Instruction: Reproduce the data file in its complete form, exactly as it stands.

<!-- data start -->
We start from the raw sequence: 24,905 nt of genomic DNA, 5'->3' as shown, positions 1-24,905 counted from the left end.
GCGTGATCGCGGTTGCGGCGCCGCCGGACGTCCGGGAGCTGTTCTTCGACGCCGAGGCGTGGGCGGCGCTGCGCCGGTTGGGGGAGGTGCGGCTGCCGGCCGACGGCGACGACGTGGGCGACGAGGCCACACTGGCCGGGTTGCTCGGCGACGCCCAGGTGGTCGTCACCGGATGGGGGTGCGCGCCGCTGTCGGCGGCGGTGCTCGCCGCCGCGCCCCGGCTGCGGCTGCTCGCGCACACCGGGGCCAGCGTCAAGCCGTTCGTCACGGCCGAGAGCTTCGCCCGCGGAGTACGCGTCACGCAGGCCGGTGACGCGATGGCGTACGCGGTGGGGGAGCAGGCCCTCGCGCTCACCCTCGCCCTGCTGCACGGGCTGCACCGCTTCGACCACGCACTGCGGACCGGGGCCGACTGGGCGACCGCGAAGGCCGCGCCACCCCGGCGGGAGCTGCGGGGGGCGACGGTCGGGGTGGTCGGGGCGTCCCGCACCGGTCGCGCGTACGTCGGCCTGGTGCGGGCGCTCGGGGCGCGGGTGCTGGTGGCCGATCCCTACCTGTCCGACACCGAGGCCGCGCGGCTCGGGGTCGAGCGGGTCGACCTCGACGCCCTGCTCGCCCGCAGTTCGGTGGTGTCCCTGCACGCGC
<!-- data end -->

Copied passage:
We start from the raw sequence: 24,905 nt of genomic DNA, 5'->3' as shown, positions 1-24,905 counted from the left end.
GCGTGATCGCGGTTGCGGCGCCGCCGGACGTCCGGGAGCTGTTCTTCGACGCCGAGGCGTGGGCGGCGCTGCGCCGGTTGGGGGAGGTGCGGCTGCCGGCCGACGGCGACGACGTGGGCGACGAGGCCACACTGGCCGGGTTGCTCGGCGACGCCCAGGTGGTCGTCACCGGATGGGGGTGCGCGCCGCTGTCGGCGGCGGTGCTCGCCGCCGCGCCCCGGCTGCGGCTGCTCGCGCACACCGGGGCCAGCGTCAAGCCGTTCGTCACGGCCGAGAGCTTCGCCCGCGGAGTACGCGTCACGCAGGCCGGTGACGCGATGGCGTACGCGGTGGGGGAGCAGGCCCTCGCGCTCACCCTCGCCCTGCTGCACGGGCTGCACCGCTTCGACCACGCACTGCGGACCGGGGCCGACTGGGCGACCGCGAAGGCCGCGCCACCCCGGCGGGAGCTGCGGGGGGCGACGGTCGGGGTGGTCGGGGCGTCCCGCACCGGTCGCGCGTACGTCGGCCTGGTGCGGGCGCTCGGGGCGCGGGTGCTGGTGGCCGATCCCTACCTGTCCGACACCGAGGCCGCGCGGCTCGGGGTCGAGCGGGTCGACCTCGACGCCCTGCTCGCCCGCAGTTCGGTGGTGTCCCTGCACGCGC